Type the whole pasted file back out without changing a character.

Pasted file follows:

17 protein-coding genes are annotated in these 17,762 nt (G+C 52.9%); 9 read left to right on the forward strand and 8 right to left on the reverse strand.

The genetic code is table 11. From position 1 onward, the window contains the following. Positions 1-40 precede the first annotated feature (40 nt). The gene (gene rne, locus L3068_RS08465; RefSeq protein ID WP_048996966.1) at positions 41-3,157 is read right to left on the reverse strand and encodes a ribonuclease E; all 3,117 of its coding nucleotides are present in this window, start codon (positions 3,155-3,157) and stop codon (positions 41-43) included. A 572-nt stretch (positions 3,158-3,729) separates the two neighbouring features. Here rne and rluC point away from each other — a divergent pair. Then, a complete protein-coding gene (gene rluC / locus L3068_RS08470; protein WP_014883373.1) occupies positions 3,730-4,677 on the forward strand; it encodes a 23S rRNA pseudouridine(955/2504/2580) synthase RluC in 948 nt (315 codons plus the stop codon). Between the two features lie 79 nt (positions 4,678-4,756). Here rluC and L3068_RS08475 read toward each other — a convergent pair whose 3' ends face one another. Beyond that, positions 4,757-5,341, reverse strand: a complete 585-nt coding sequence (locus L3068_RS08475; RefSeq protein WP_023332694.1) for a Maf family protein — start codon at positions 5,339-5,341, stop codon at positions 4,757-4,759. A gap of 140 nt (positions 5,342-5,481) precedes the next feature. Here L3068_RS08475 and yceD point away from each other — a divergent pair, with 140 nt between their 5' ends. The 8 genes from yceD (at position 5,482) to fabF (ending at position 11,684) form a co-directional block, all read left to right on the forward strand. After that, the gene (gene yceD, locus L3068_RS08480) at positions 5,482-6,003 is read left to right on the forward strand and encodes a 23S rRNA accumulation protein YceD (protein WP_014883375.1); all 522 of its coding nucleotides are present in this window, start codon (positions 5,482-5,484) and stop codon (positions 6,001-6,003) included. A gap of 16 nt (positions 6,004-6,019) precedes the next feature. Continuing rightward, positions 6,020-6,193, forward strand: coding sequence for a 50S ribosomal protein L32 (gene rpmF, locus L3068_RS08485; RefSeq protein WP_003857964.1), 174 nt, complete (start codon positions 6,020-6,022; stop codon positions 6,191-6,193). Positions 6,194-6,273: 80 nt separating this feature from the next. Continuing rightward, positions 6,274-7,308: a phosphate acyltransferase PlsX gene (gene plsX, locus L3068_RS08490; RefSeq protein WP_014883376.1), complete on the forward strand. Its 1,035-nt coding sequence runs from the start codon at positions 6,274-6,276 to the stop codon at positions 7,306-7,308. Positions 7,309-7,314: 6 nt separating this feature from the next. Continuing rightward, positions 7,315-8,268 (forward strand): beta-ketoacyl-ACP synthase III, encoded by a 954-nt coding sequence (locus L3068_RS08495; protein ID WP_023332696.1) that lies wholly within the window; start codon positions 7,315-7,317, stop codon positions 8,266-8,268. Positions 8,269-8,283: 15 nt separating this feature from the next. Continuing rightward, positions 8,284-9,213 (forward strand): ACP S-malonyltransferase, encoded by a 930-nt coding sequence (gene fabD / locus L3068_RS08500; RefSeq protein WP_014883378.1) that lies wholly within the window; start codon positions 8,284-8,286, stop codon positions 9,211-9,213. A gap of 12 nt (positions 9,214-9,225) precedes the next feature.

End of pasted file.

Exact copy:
17 protein-coding genes are annotated in these 17,762 nt (G+C 52.9%); 9 read left to right on the forward strand and 8 right to left on the reverse strand.

The genetic code is table 11. From position 1 onward, the window contains the following. Positions 1-40 precede the first annotated feature (40 nt). The gene (gene rne, locus L3068_RS08465; RefSeq protein ID WP_048996966.1) at positions 41-3,157 is read right to left on the reverse strand and encodes a ribonuclease E; all 3,117 of its coding nucleotides are present in this window, start codon (positions 3,155-3,157) and stop codon (positions 41-43) included. A 572-nt stretch (positions 3,158-3,729) separates the two neighbouring features. Here rne and rluC point away from each other — a divergent pair. Then, a complete protein-coding gene (gene rluC / locus L3068_RS08470; protein WP_014883373.1) occupies positions 3,730-4,677 on the forward strand; it encodes a 23S rRNA pseudouridine(955/2504/2580) synthase RluC in 948 nt (315 codons plus the stop codon). Between the two features lie 79 nt (positions 4,678-4,756). Here rluC and L3068_RS08475 read toward each other — a convergent pair whose 3' ends face one another. Beyond that, positions 4,757-5,341, reverse strand: a complete 585-nt coding sequence (locus L3068_RS08475; RefSeq protein WP_023332694.1) for a Maf family protein — start codon at positions 5,339-5,341, stop codon at positions 4,757-4,759. A gap of 140 nt (positions 5,342-5,481) precedes the next feature. Here L3068_RS08475 and yceD point away from each other — a divergent pair, with 140 nt between their 5' ends. The 8 genes from yceD (at position 5,482) to fabF (ending at position 11,684) form a co-directional block, all read left to right on the forward strand. After that, the gene (gene yceD, locus L3068_RS08480) at positions 5,482-6,003 is read left to right on the forward strand and encodes a 23S rRNA accumulation protein YceD (protein WP_014883375.1); all 522 of its coding nucleotides are present in this window, start codon (positions 5,482-5,484) and stop codon (positions 6,001-6,003) included. A gap of 16 nt (positions 6,004-6,019) precedes the next feature. Continuing rightward, positions 6,020-6,193, forward strand: coding sequence for a 50S ribosomal protein L32 (gene rpmF, locus L3068_RS08485; RefSeq protein WP_003857964.1), 174 nt, complete (start codon positions 6,020-6,022; stop codon positions 6,191-6,193). Positions 6,194-6,273: 80 nt separating this feature from the next. Continuing rightward, positions 6,274-7,308: a phosphate acyltransferase PlsX gene (gene plsX, locus L3068_RS08490; RefSeq protein WP_014883376.1), complete on the forward strand. Its 1,035-nt coding sequence runs from the start codon at positions 6,274-6,276 to the stop codon at positions 7,306-7,308. Positions 7,309-7,314: 6 nt separating this feature from the next. Continuing rightward, positions 7,315-8,268 (forward strand): beta-ketoacyl-ACP synthase III, encoded by a 954-nt coding sequence (locus L3068_RS08495; protein ID WP_023332696.1) that lies wholly within the window; start codon positions 7,315-7,317, stop codon positions 8,266-8,268. Positions 8,269-8,283: 15 nt separating this feature from the next. Continuing rightward, positions 8,284-9,213 (forward strand): ACP S-malonyltransferase, encoded by a 930-nt coding sequence (gene fabD / locus L3068_RS08500; RefSeq protein WP_014883378.1) that lies wholly within the window; start codon positions 8,284-8,286, stop codon positions 9,211-9,213. A gap of 12 nt (positions 9,214-9,225) precedes the next feature.